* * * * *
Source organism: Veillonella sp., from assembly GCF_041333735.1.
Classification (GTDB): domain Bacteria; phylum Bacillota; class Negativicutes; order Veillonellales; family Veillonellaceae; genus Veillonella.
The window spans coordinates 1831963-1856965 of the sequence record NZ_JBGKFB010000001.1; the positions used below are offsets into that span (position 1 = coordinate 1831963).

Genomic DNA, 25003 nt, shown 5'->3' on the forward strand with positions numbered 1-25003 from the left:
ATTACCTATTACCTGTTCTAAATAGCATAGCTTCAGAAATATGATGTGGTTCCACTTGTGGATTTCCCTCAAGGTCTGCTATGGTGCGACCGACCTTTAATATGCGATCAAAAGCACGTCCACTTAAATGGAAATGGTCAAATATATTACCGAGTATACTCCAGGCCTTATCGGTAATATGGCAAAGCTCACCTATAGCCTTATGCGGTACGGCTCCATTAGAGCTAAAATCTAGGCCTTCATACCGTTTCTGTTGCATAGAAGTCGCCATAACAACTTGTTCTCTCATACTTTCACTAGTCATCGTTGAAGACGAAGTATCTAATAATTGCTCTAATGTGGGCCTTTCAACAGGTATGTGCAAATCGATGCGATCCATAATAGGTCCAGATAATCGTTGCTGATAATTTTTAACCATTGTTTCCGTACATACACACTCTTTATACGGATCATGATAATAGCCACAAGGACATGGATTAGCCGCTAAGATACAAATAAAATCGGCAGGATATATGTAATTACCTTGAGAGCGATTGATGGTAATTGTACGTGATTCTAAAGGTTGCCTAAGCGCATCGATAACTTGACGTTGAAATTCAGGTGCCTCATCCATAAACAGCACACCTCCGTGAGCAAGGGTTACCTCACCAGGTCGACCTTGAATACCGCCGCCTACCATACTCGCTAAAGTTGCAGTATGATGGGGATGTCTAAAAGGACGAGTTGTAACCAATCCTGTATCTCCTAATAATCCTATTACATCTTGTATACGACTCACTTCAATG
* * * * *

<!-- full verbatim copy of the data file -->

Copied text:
Source organism: Veillonella sp., from assembly GCF_041333735.1.
Classification (GTDB): domain Bacteria; phylum Bacillota; class Negativicutes; order Veillonellales; family Veillonellaceae; genus Veillonella.
The window spans coordinates 1831963-1856965 of the sequence record NZ_JBGKFB010000001.1; the positions used below are offsets into that span (position 1 = coordinate 1831963).

Genomic DNA, 25003 nt, shown 5'->3' on the forward strand with positions numbered 1-25003 from the left:
ATTACCTATTACCTGTTCTAAATAGCATAGCTTCAGAAATATGATGTGGTTCCACTTGTGGATTTCCCTCAAGGTCTGCTATGGTGCGACCGACCTTTAATATGCGATCAAAAGCACGTCCACTTAAATGGAAATGGTCAAATATATTACCGAGTATACTCCAGGCCTTATCGGTAATATGGCAAAGCTCACCTATAGCCTTATGCGGTACGGCTCCATTAGAGCTAAAATCTAGGCCTTCATACCGTTTCTGTTGCATAGAAGTCGCCATAACAACTTGTTCTCTCATACTTTCACTAGTCATCGTTGAAGACGAAGTATCTAATAATTGCTCTAATGTGGGCCTTTCAACAGGTATGTGCAAATCGATGCGATCCATAATAGGTCCAGATAATCGTTGCTGATAATTTTTAACCATTGTTTCCGTACATACACACTCTTTATACGGATCATGATAATAGCCACAAGGACATGGATTAGCCGCTAAGATACAAATAAAATCGGCAGGATATATGTAATTACCTTGAGAGCGATTGATGGTAATTGTACGTGATTCTAAAGGTTGCCTAAGCGCATCGATAACTTGACGTTGAAATTCAGGTGCCTCATCCATAAACAGCACACCTCCGTGAGCAAGGGTTACCTCACCAGGTCGACCTTGAATACCGCCGCCTACCATACTCGCTAAAGTTGCAGTATGATGGGGATGTCTAAAAGGACGAGTTGTAACCAATCCTGTATCTCCTAATAATCCTATTACATCTTGTATACGACTCACTTCAATG